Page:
The best of the three Boss songs, in my humble opinion. I thought so at the time, and I think so even more now that I’m more into the “looking back on the glory days” years of my life. The mix of mirth with a slight tint of wry sadness is perfection.
Bryan Adams – Cuts Like a Knife
I just like the chord structure of this song. Very simple, very straightforward, paired with lyrics about love and loss. Very appropriate for the time in my life when I was trying to figure out what love really was.
Bryan Adams – Summer of ‘69
My “Summer of ‘69″ was the summer of ’86, when I met Tammy, the summer-girlfriend who changed my life. (And who eventually threw my heart into a blender and hit “gooify.”)
Bryan Adams – Heaven
Yep. Welcome to your middle-school dance. You can see the streamers now, can’t you?
Bryan Adams – Run to You
One of my favorite Bryan Adams tunes. The rhythm guitar fits the mood and pace of the song perfectly.
Chaz Jankel – Number One (Real Genius soundtrack)
This one’s here because my wife loves it. Personally, I think it’s fantastic in the scene in Real Genius. By itself…not so much.
Cheap Trick – The Flame
Another 80s song from a 70s band. This is more great slow-dance material, isn’t it? It’s from a 2-disc 80s compilation that my wife had when she moved in with me, so for me it’s also tied to memories of spring days when I was home from class in grad school, waiting for her to come home, playing my guitar along with the CD player.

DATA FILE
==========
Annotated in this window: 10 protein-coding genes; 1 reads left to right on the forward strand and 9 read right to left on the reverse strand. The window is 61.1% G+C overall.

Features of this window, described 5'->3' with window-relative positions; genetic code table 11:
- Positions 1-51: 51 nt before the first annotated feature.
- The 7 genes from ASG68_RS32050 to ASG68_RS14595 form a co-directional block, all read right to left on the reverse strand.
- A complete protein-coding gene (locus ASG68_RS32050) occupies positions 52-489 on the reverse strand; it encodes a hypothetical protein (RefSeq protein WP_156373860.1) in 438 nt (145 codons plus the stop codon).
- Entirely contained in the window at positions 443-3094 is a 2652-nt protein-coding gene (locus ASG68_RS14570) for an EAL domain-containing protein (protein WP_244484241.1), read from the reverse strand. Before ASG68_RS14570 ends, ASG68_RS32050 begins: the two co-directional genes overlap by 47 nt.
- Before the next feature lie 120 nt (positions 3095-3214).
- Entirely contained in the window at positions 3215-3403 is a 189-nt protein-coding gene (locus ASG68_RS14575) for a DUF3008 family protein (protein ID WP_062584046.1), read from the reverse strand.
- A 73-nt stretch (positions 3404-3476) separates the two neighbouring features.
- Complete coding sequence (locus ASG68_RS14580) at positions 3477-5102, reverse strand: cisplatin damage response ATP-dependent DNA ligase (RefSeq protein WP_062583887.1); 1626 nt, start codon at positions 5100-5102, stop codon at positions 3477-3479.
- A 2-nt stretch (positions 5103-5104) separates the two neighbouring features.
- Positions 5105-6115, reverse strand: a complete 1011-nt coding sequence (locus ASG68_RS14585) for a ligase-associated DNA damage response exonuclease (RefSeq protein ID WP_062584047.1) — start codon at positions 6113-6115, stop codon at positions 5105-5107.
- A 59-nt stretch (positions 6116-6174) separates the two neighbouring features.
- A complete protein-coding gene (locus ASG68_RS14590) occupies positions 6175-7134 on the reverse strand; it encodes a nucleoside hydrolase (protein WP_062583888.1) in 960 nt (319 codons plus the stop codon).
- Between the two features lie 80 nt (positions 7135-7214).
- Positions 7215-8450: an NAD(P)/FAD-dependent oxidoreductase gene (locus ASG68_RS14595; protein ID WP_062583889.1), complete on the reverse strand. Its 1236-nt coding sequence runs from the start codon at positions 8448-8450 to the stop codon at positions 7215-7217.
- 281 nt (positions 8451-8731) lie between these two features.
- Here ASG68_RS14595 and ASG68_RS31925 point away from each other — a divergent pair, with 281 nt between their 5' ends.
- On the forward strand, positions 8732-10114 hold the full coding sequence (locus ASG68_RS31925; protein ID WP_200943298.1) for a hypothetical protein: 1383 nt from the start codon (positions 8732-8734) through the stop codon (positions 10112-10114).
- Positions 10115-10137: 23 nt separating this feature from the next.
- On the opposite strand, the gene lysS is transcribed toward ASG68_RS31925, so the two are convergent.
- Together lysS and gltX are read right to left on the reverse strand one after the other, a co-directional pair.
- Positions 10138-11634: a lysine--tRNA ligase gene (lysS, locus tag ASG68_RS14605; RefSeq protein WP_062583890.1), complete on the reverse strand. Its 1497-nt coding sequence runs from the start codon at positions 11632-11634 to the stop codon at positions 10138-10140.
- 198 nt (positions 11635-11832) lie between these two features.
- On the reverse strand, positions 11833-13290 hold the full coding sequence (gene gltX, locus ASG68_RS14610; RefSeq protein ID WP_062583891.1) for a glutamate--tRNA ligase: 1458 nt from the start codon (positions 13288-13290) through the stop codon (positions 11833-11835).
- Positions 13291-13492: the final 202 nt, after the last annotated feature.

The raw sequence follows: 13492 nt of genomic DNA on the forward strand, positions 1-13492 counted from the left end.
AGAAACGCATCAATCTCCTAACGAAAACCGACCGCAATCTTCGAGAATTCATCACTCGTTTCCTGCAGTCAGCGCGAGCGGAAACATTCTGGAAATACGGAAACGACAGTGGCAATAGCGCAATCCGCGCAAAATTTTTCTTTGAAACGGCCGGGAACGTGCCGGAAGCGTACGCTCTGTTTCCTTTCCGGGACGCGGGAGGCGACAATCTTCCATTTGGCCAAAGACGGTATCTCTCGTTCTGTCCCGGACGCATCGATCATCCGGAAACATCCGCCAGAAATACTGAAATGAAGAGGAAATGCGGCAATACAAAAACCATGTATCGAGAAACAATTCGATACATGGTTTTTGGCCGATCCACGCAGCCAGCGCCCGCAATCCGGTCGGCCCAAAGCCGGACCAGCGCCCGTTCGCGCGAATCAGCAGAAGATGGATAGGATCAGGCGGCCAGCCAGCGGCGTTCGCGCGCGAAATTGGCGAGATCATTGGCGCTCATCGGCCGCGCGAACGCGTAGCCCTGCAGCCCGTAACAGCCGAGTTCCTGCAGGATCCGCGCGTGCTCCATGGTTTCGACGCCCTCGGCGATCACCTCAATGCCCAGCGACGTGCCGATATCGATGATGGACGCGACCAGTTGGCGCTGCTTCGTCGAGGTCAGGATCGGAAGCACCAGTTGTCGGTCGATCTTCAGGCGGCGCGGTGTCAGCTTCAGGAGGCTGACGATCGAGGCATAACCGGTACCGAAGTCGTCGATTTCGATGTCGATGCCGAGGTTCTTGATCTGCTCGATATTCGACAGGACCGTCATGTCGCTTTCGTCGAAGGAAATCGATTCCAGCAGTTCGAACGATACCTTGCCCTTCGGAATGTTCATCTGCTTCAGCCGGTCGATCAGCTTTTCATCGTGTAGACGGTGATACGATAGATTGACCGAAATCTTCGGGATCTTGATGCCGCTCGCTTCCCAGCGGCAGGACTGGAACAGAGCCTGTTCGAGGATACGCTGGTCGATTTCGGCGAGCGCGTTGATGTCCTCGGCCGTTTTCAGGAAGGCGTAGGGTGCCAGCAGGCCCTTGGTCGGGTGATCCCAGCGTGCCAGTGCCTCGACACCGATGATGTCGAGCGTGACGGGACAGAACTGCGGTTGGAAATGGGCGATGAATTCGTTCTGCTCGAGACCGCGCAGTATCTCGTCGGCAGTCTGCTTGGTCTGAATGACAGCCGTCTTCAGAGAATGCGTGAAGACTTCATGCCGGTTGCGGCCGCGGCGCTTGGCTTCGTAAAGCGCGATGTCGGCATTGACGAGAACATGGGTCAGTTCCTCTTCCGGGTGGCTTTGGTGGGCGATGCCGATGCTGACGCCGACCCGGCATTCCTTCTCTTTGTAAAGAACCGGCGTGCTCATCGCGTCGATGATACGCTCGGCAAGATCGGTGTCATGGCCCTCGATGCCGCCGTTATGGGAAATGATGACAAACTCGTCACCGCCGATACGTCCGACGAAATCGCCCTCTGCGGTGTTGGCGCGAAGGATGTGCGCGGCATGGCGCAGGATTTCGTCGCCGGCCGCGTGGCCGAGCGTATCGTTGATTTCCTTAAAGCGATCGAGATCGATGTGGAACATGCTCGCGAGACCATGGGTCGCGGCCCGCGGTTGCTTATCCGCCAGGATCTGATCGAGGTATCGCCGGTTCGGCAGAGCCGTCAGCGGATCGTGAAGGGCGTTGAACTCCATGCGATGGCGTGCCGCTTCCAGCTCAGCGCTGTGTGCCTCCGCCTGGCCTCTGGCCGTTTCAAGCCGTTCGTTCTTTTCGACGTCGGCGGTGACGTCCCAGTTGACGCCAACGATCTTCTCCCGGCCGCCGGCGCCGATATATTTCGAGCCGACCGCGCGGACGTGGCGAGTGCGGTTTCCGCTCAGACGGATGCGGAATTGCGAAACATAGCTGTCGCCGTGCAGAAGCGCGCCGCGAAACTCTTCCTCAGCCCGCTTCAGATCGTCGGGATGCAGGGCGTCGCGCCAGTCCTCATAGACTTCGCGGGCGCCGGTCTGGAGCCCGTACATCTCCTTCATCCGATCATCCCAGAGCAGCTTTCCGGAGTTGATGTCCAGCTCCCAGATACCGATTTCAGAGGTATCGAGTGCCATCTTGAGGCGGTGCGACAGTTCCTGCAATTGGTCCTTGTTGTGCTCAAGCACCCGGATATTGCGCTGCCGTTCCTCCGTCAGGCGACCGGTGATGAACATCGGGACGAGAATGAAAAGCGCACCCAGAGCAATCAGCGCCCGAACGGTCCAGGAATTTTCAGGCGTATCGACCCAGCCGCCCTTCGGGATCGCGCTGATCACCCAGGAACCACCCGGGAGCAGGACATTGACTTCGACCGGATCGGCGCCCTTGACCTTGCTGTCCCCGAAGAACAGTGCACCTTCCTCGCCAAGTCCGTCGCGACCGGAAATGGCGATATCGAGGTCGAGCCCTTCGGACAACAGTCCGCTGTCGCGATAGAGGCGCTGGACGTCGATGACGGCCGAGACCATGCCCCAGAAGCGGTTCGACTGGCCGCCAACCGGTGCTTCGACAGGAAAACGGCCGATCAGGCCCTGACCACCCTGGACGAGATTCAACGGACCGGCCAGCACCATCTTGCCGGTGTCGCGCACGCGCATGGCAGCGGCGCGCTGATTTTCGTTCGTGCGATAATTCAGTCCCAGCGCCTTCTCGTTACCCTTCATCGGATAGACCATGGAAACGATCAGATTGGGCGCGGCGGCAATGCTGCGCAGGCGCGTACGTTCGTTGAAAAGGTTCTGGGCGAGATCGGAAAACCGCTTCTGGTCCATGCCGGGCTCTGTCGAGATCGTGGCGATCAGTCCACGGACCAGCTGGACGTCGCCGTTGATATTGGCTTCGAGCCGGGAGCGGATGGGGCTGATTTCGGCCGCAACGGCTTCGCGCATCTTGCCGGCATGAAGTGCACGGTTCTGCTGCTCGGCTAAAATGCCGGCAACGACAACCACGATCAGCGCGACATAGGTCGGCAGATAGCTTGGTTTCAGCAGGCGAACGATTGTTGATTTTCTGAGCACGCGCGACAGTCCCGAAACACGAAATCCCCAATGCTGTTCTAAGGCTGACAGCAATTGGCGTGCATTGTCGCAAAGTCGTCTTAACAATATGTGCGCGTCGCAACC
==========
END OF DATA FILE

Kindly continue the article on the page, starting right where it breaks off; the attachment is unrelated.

Chris deBurgh – Lady In Red
Hell yes, we can’t forget this one, can we? In the 80s at least, the “Lady in Red” to me was a beautiful olive-skinned girl named Carrie who used to wear a pretty red dress to church when I was about fourteen or fifteen. Of course, me being me, I would never have worked up the guts to talk to her had her younger cousins not broken the momentous news that “Carrie likes you!!” (and thanks to little cousins who are attempting to torture their elders).
It just so happened that, a few months later, a whole heapin’ hunk of folks from the neighborhood took a joint vacation to Myrtle Beach, and Carrie and I were one of a few who were the same age. We awkwardly hung out for a few days, I worked up the testicular fortitude to ask for her number by the end of the week, and once we got home she proceeded to turn me down for dates until I quit calling. Ah, the memories.
Corey Hart – Never Surrender
Ah, the 80s, when saxophone solos were still cool. This song surely was on some 80s movie soundtrack, right? Not that I know of, but it seems like it should be. And GOD knows that 80s movies badly needed another Corey…and since this one was already pasted on girls’ walls…
Corey Hart – Sunglasses at Night
“Don’t put the blade on the dying shades of love!” Hmm, no.
“Don’t push away the guy in shades, oh no!” Maybe? Or
“Don’t push the play of the down-in save, oh lord!”
I give up.
Crowded House – Don’t Dream It’s Over
A good laid-back almost-love-song, combined with visions of broken crockery. That’s the 80s for you. Seriously, there’s an underrated bass line here, and that guitar line after the bridge always sounded really good to me.
Cyndi Lauper – Girls Just Want to Have Fun
I’ll ask you, my female readers: True or not?
Regardless, iconic. Not even counting the whole WWF connection, which just OOZES 80s. Personally, I’m wishing I had a good digital copy of “She Bop.”
That’s it for Part 1, folks – but there’s more to come!